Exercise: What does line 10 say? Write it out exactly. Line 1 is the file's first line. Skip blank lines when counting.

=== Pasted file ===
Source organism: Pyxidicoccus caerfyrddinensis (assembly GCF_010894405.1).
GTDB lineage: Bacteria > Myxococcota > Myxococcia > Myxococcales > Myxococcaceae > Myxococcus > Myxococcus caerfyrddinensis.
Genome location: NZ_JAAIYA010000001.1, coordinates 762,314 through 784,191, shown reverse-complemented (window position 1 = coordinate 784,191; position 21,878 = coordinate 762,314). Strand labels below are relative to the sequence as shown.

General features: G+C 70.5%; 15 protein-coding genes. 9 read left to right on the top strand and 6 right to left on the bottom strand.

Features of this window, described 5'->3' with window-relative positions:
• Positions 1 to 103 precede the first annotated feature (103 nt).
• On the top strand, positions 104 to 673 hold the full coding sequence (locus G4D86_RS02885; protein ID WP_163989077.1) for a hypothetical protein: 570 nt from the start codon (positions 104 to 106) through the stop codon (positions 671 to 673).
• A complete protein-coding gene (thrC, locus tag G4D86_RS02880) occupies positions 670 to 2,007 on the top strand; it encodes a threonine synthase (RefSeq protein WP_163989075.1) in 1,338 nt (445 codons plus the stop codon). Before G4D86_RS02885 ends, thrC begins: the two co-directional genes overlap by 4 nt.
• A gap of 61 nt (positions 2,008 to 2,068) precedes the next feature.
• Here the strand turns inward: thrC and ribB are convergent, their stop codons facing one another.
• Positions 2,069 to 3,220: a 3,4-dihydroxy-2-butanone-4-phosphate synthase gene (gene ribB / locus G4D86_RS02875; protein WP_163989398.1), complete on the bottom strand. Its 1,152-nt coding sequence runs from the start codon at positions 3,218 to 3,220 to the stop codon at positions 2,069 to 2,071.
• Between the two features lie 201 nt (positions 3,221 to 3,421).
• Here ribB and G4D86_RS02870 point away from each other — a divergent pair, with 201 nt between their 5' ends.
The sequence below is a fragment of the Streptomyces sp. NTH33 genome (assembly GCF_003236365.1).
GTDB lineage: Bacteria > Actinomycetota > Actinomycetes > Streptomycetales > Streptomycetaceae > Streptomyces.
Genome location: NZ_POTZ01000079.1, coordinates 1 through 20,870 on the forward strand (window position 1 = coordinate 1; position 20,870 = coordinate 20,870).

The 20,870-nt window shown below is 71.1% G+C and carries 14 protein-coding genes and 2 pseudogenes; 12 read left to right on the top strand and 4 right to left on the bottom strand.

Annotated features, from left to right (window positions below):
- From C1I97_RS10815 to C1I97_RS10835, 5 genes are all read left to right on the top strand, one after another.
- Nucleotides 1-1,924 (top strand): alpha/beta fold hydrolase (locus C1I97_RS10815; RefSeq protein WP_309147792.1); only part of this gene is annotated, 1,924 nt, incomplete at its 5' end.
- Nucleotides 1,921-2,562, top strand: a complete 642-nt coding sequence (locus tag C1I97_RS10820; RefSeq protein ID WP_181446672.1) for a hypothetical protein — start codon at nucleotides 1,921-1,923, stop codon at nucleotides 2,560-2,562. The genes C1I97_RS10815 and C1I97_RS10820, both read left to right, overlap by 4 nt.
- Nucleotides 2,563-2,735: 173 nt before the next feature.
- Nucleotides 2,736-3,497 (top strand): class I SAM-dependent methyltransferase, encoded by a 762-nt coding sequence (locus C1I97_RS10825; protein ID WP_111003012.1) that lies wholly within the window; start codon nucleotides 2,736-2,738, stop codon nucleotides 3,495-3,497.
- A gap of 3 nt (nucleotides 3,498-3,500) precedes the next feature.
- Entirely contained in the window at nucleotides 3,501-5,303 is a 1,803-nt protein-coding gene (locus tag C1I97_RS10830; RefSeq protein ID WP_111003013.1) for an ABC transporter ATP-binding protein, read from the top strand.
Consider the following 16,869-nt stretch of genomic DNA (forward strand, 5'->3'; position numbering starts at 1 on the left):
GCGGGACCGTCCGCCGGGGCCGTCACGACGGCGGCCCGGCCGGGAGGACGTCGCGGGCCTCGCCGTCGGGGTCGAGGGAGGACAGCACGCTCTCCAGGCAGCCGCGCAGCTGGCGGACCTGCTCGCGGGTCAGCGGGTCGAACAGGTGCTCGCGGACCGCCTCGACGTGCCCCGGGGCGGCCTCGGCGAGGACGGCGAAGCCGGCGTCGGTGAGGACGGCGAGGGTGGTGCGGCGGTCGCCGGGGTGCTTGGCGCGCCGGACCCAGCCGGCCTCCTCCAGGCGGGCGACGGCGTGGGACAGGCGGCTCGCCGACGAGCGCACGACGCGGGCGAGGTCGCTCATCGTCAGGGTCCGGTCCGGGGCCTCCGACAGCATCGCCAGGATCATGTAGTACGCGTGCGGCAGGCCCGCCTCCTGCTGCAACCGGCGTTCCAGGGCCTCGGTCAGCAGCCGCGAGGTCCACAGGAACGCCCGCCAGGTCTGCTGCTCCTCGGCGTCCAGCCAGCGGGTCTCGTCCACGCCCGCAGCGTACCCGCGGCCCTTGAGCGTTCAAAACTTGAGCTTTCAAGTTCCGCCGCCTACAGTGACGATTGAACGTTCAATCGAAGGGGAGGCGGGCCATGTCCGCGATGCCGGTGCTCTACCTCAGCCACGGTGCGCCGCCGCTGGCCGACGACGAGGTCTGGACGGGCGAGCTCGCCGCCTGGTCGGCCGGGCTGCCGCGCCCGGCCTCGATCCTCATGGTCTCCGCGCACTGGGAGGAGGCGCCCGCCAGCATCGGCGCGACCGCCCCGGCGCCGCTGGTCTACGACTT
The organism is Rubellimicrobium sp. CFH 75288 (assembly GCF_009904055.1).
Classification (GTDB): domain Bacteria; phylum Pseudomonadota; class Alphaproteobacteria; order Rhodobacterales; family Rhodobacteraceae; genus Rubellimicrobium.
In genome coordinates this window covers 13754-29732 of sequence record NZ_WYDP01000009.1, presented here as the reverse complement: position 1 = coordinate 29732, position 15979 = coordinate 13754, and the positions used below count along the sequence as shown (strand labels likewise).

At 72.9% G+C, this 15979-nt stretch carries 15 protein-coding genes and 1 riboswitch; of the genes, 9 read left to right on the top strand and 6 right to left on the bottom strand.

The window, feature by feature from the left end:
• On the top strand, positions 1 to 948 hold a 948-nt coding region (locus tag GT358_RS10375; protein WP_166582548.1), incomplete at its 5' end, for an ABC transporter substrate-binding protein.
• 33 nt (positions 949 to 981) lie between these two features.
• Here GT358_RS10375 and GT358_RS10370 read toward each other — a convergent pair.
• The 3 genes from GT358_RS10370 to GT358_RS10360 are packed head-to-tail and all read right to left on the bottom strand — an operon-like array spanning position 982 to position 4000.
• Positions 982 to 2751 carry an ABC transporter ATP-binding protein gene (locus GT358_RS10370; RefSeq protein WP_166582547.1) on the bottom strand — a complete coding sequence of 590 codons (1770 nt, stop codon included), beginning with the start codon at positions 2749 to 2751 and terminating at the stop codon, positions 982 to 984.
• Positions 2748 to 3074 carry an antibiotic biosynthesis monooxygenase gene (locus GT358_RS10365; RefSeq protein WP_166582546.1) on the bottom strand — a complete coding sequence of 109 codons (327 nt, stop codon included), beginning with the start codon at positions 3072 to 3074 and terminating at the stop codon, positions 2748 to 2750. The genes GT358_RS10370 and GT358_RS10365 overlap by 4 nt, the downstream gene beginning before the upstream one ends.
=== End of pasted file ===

• Here the strand turns inward: thrC and ribB are convergent, their stop codons facing one another.